At Benchmark, listening is the final exam that determines if a design passes from engineering to production. When all of the measurements show that a product is working flawlessly, we spend time listening for issues that may not have shown up on the test station. If we hear something, we go back and figure out how to measure what we heard. We then add this test to our arsenal of measurements.
Benchmark's listening room is equipped with a variety of signal sources, amplifiers and loudspeakers, including the selection of nearfield monitors shown in the photo. It is also equipped with ABX switch boxes that can be used to switch sources while the music is playing.
Benchmark's lab is equipped with Audio Precision test stations that include the top-of-the-line APx555 and the older AP2722 and AP2522. We don't just use these test stations for R&D - every product must pass a full set of tests on one of our Audio Precision test stations before it ships from our factory in Syracuse, NY.
Paul Seydor of The Absolute Sound interviews John Siau, VP and chief designer at Benchmark Media Systems. The interview accompanies Paul's review of the LA4 in the December, 2020 issue of TAS.
"At Benchmark, listening is the final exam that determines if a design passes from engineering to production. But since listening tests are never perfect, it’s essential we develop measurements for each artifact we identify in a listening test. An APx555 test set has far more resolution than human hearing, but it has no intelligence. We have to tell it exactly what to measure and how to measure it. When we hear something we cannot measure, we are not doing the right measurements. If we just listen, redesign, then repeat, we may arrive at a solution that just masks the artifact with another less-objectionable artifact. But if we focus on eliminating every artifact that we can measure, we can quickly converge on a solution that approaches sonic transparency. If we can measure an artifact, we don't try to determine if it’s low enough to be inaudible, we simply try to eliminate it."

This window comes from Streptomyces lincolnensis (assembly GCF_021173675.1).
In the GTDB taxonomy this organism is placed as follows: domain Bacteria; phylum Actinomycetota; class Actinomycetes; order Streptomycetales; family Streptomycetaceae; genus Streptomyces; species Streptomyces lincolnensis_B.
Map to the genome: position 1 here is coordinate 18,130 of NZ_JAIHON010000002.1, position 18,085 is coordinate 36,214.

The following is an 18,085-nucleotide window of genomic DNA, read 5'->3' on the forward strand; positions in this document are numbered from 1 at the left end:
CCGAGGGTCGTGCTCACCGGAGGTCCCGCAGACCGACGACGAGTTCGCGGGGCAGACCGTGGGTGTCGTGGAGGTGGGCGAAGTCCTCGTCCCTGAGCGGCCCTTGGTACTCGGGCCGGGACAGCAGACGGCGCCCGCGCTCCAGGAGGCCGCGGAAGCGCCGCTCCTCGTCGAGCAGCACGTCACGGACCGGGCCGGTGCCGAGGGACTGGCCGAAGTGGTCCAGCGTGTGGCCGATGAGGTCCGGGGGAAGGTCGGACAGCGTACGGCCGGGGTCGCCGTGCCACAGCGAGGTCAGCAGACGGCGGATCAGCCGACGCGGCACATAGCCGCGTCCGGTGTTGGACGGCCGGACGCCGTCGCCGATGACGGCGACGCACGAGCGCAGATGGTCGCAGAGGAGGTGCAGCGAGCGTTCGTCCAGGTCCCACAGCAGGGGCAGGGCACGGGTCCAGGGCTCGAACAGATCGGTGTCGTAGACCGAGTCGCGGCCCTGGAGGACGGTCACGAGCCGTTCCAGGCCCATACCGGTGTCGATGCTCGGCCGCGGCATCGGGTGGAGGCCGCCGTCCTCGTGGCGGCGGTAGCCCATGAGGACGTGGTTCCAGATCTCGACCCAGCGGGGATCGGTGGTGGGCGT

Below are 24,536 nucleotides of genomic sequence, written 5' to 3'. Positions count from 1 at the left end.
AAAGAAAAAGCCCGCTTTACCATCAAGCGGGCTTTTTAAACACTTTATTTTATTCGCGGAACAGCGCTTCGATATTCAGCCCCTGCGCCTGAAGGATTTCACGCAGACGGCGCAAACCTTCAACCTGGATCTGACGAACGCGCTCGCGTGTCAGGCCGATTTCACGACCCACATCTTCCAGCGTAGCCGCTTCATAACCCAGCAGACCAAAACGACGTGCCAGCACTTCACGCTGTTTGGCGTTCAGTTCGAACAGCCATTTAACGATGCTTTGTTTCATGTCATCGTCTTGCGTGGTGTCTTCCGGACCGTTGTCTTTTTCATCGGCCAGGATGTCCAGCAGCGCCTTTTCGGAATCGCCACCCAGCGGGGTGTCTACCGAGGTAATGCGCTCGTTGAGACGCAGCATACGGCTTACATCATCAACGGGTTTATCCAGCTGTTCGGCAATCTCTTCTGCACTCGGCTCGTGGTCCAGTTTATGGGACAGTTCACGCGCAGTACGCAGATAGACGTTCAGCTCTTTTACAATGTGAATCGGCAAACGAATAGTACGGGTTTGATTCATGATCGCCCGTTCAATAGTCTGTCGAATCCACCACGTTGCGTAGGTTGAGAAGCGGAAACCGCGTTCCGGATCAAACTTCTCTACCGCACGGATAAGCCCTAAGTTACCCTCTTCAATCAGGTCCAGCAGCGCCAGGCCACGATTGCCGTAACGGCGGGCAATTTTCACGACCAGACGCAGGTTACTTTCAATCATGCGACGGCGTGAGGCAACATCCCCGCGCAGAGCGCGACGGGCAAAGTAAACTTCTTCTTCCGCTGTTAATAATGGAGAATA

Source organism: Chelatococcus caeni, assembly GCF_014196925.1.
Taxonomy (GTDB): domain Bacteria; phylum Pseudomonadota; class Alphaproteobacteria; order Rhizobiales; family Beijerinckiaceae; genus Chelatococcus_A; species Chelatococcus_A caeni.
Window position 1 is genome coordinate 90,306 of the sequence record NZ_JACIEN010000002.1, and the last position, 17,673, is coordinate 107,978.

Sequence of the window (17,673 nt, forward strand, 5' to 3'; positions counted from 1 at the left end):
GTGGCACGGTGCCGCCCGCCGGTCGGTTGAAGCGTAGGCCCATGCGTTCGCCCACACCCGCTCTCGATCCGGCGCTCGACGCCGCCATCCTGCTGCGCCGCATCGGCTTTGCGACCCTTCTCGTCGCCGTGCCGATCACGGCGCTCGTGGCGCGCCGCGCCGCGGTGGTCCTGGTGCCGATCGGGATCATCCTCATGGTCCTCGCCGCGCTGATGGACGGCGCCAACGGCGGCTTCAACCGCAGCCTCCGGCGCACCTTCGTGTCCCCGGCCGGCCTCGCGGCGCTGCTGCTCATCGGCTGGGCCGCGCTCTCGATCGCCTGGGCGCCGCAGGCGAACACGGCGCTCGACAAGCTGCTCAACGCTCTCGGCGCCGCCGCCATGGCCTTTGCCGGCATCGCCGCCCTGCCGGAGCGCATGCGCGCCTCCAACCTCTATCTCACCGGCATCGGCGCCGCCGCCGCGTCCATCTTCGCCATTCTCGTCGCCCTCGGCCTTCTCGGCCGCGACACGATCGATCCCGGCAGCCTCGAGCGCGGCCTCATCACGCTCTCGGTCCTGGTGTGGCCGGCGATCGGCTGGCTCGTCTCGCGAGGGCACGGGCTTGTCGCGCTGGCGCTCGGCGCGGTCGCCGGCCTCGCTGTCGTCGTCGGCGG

- John Siau
Myth - "Damping Factor Isn't Much of a Factor"
Myth - "A Damping Factor of 10 is High Enough"
Myth - "All Amplifiers Have a High-Enough Damping Factor"
These myths seem to trace back to a well-know paper written by Dick Pierce. His analysis shows that a damping factor of 10 is virtually indistinguishable from a damping factor of 10,000 when it comes to damping the motion of a loudspeaker cone. This analysis has been examined and repeated in many more recent articles, such as a well-written post on Audiofrog.com by Andy Wehmeyer. Articles such as these are often cited as evidence that amplifier damping factor doesn't matter. The mathematical analyses are correct, but the conclusions are incomplete and misleading!
How fast things can change!
It is March 23, 2020 and we are currently battling the worldwide COVID-19 pandemic.
This application note will be a departure from normal. I will make a few observations about the current situation and then look at the nuts and bolts of how we reconstructed our operations in less than 48 hours. Benchmark is 100% operational, but nothing looks the same as it did last week.
- John Siau
As an engineer I like to use "rules of thumb" to make quick estimates that help to explain the physical world around me.
These rules of thumb are easy-to-remember approximations that eliminate the need for complicated and needlessly precise calculations.
If you feel discombobulated by the complexities of high school physics, there is hope! I encourage you to step back and take a fresh approach.
If you learn a few simple rules of thumb, you can unravel mysteries of the physical world, amaze your friends, and yourself.
In this paper I will present 15 simple rules that I find useful when working with music and audio.
- John Siau
The Benchmark AHB2 power amplifier and HPA4 headphone amplifier both feature feed-forward error correction. This correction system is an important subset of the patented THX-AAA™ (Achromatic Audio Amplifier) technology. It is one of the systems that keeps these Benchmark amplifiers virtually distortion free when driving heavy loads. It is also the reason that these amplifiers can support 500 kHz bandwidths without risk of instability when driving reactive loads.
This paper explains the differences between feedback and feed-forward systems. As you read this paper, you will discover that you already understand the benefits of feed-forward correction because you use it instinctively to improve a feedback system commonly found in your automobile. If feed-forward correction can improve your driving experience, it may also improve your listening experience!
- John Siau
If you look at the back of any Benchmark product, you will find balanced XLR analog-audio connectors. As a convenience, we also provide unbalanced RCA connectors on many of our products. In all cases, the balanced interfaces will provide better performance.